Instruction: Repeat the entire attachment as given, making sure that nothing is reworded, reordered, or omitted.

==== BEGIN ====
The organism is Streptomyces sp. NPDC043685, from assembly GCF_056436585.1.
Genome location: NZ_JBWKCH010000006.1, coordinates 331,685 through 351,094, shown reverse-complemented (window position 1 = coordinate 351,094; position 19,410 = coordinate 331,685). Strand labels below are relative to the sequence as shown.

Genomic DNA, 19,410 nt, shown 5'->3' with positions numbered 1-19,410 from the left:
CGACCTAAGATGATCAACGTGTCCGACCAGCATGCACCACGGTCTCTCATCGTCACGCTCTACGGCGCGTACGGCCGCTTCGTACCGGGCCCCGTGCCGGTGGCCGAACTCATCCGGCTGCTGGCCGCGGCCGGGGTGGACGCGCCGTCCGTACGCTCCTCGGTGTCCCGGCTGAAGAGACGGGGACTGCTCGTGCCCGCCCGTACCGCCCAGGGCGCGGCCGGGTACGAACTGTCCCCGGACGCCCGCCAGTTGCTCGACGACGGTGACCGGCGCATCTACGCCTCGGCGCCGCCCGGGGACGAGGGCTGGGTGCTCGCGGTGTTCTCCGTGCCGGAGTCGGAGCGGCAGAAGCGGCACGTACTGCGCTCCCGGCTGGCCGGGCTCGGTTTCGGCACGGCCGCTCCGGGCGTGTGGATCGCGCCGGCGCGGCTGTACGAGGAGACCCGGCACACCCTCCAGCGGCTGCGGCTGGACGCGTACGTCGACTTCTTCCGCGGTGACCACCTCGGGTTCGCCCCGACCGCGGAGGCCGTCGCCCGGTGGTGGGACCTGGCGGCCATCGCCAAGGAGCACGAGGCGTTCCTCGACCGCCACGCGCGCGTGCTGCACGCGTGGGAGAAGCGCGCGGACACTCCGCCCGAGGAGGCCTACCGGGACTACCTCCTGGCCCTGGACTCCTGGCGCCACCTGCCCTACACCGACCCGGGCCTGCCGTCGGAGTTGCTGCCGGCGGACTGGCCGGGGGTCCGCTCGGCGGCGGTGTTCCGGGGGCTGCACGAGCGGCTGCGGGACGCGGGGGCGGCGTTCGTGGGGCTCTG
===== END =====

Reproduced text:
The organism is Streptomyces sp. NPDC043685, from assembly GCF_056436585.1.
Genome location: NZ_JBWKCH010000006.1, coordinates 331,685 through 351,094, shown reverse-complemented (window position 1 = coordinate 351,094; position 19,410 = coordinate 331,685). Strand labels below are relative to the sequence as shown.

Genomic DNA, 19,410 nt, shown 5'->3' with positions numbered 1-19,410 from the left:
CGACCTAAGATGATCAACGTGTCCGACCAGCATGCACCACGGTCTCTCATCGTCACGCTCTACGGCGCGTACGGCCGCTTCGTACCGGGCCCCGTGCCGGTGGCCGAACTCATCCGGCTGCTGGCCGCGGCCGGGGTGGACGCGCCGTCCGTACGCTCCTCGGTGTCCCGGCTGAAGAGACGGGGACTGCTCGTGCCCGCCCGTACCGCCCAGGGCGCGGCCGGGTACGAACTGTCCCCGGACGCCCGCCAGTTGCTCGACGACGGTGACCGGCGCATCTACGCCTCGGCGCCGCCCGGGGACGAGGGCTGGGTGCTCGCGGTGTTCTCCGTGCCGGAGTCGGAGCGGCAGAAGCGGCACGTACTGCGCTCCCGGCTGGCCGGGCTCGGTTTCGGCACGGCCGCTCCGGGCGTGTGGATCGCGCCGGCGCGGCTGTACGAGGAGACCCGGCACACCCTCCAGCGGCTGCGGCTGGACGCGTACGTCGACTTCTTCCGCGGTGACCACCTCGGGTTCGCCCCGACCGCGGAGGCCGTCGCCCGGTGGTGGGACCTGGCGGCCATCGCCAAGGAGCACGAGGCGTTCCTCGACCGCCACGCGCGCGTGCTGCACGCGTGGGAGAAGCGCGCGGACACTCCGCCCGAGGAGGCCTACCGGGACTACCTCCTGGCCCTGGACTCCTGGCGCCACCTGCCCTACACCGACCCGGGCCTGCCGTCGGAGTTGCTGCCGGCGGACTGGCCGGGGGTCCGCTCGGCGGCGGTGTTCCGGGGGCTGCACGAGCGGCTGCGGGACGCGGGGGCGGCGTTCGTGGGGCTCTG